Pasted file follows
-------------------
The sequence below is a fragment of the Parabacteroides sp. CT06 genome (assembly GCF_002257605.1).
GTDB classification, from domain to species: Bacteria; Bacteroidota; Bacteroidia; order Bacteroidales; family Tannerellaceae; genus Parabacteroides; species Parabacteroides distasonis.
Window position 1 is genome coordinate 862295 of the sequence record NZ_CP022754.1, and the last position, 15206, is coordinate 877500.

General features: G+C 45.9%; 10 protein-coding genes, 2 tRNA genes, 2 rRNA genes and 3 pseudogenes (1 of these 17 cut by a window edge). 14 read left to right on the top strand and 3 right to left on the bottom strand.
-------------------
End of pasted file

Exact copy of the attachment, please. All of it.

The sequence below is a fragment of the Parabacteroides sp. CT06 genome (assembly GCF_002257605.1).
GTDB classification, from domain to species: Bacteria; Bacteroidota; Bacteroidia; order Bacteroidales; family Tannerellaceae; genus Parabacteroides; species Parabacteroides distasonis.
Window position 1 is genome coordinate 862295 of the sequence record NZ_CP022754.1, and the last position, 15206, is coordinate 877500.

General features: G+C 45.9%; 10 protein-coding genes, 2 tRNA genes, 2 rRNA genes and 3 pseudogenes (1 of these 17 cut by a window edge). 14 read left to right on the top strand and 3 right to left on the bottom strand.